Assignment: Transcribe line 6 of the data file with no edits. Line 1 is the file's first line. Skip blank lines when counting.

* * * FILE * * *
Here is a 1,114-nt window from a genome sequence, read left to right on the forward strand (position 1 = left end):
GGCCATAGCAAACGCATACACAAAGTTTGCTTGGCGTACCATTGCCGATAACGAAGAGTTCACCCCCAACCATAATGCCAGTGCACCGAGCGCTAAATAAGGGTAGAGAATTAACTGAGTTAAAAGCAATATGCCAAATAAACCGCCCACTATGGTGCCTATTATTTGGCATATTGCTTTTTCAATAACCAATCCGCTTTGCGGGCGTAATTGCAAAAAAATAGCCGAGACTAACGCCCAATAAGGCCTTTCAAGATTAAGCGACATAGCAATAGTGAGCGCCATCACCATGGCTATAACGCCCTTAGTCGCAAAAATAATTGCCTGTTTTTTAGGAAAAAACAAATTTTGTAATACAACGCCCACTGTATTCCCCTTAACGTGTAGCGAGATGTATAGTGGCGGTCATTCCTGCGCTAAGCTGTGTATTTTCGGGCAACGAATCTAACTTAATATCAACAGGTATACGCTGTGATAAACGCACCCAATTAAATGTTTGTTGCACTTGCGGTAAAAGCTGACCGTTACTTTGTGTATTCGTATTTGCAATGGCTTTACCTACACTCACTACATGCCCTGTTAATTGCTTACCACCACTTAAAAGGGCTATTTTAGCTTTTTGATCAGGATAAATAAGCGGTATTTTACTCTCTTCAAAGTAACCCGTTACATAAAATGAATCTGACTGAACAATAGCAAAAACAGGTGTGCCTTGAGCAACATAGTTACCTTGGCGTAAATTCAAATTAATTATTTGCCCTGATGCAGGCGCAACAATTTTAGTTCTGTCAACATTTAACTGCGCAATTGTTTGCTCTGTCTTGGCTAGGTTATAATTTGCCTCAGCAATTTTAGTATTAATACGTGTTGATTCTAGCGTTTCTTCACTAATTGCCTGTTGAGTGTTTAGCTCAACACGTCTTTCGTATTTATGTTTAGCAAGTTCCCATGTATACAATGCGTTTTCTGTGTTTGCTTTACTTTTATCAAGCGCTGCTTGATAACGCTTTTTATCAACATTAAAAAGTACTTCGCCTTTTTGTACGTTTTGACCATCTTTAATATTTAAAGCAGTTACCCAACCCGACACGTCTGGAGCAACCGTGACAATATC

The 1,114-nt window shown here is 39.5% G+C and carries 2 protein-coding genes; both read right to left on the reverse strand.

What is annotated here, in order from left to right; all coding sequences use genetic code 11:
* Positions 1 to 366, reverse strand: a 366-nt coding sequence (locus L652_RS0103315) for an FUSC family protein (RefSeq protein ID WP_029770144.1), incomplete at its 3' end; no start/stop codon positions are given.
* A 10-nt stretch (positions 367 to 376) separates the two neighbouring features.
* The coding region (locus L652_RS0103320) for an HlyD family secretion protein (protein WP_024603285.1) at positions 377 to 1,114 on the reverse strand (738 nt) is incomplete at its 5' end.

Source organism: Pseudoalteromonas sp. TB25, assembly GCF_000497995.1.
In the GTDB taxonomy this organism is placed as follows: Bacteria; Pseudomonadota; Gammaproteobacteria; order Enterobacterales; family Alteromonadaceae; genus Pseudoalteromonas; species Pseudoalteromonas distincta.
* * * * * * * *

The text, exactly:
* A 10-nt stretch (positions 367 to 376) separates the two neighbouring features.